And, you can expand your server storage and usage without increasing your physical space. Some business operations, like big analytics packages, require some extra computing power. Or maybe you’ve added a lot of new data, such as on your digital manufacturing machines, or because you bought out another company.
Whatever the reason, if you have to expand fast, you can call up your cloud-computing provider or even go onto the website and add some additional space in a matter of minutes. If you had to do that in-house, you’d have to order the server, wait for delivery, install it, make sure it’s running, run all the upgrades, and then finally upload the new data. That could take a couple of weeks, time that you don’t have.
Third, the Cheap: Cloud computing is much less expensive than in-house computing. Much less. For one thing, the cost of renting your cloud servers is often less than buying and managing the hardware. The servers are stored elsewhere, which means you don’t have to use up valuable office real estate to store all the equipment.
Also, as you expand your in-house hardware, you may need to hire new IT professionals, who often come with high 5-figure or low 6-figure salaries. But if everything is in the cloud, you don’t need as many people. You can save money on the salary costs alone. Depending on your operation, you may only need a fraction of the people you would for a large in-house operation.
You can also expand your server size and computing power for just a few dollars. The expanding server space and computing power I mentioned above? That costs a few more dollars per month. And you don’t even have to do it every month. Just turn it on for peak usage and turn it off again when you don’t need it. Some cloud-computing services only charge for usage time, so you could have the service turn on and off automatically as it’s needed and only get billed for the actual uptime.
Finally, cloud computing reduces your energy costs. A server room uses a lot of power just to run the hardware. You also need to keep the server room very cool, so it often requires its own air conditioning unit or three. That means the energy costs just to operate the server room can be a large fraction of your total utility costs just for the back office. You can offload those costs just by switching to a cloud-computing operation because that’s all figured into your regular monthly cost.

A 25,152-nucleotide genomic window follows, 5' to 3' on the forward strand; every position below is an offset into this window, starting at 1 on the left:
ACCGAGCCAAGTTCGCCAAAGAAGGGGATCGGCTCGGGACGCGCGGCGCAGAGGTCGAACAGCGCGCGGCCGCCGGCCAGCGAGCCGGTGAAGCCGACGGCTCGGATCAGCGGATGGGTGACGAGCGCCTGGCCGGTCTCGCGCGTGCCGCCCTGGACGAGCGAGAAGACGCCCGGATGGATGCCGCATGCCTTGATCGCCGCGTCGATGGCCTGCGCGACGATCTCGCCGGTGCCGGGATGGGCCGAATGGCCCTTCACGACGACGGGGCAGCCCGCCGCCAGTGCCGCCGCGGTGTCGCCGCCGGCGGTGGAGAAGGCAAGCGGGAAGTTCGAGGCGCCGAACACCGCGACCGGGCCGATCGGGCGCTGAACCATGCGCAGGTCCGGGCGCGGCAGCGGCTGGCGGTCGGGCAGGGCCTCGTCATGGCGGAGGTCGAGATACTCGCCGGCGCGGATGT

And, cloud computing allows for greater collaboration between your engineers, industrial designers, and anyone else who needs to share information across the country or even in another part of the world. Collaboration tools can be used online, letting people share and discuss projects in real-time.
You can upload 3D printing and digital twinning information, or even upload your manufacturing and sales data to your cloud-based ERP software, so the managers and executives can see the day’s data in a real-time reporting dashboard.
Cloud computing may seem a little far-fetched to some operations managers, but it’s widely used in the financial, health, retail, and supply chain industries. It’s time manufacturers start embracing the new technology for themselves and use this as a stepping stone to greater advancements.
I’ve been a manufacturing executive, as well as a sales and marketing professional, for a few decades. Now I help companies turn around their own business, including pivoting within their industry. If you would like more information, please visit my website and connect with me on Twitter, Facebook, or LinkedIn.
Photo credit: LoboStudioHamburg (Pixabay, Creative Commons 0)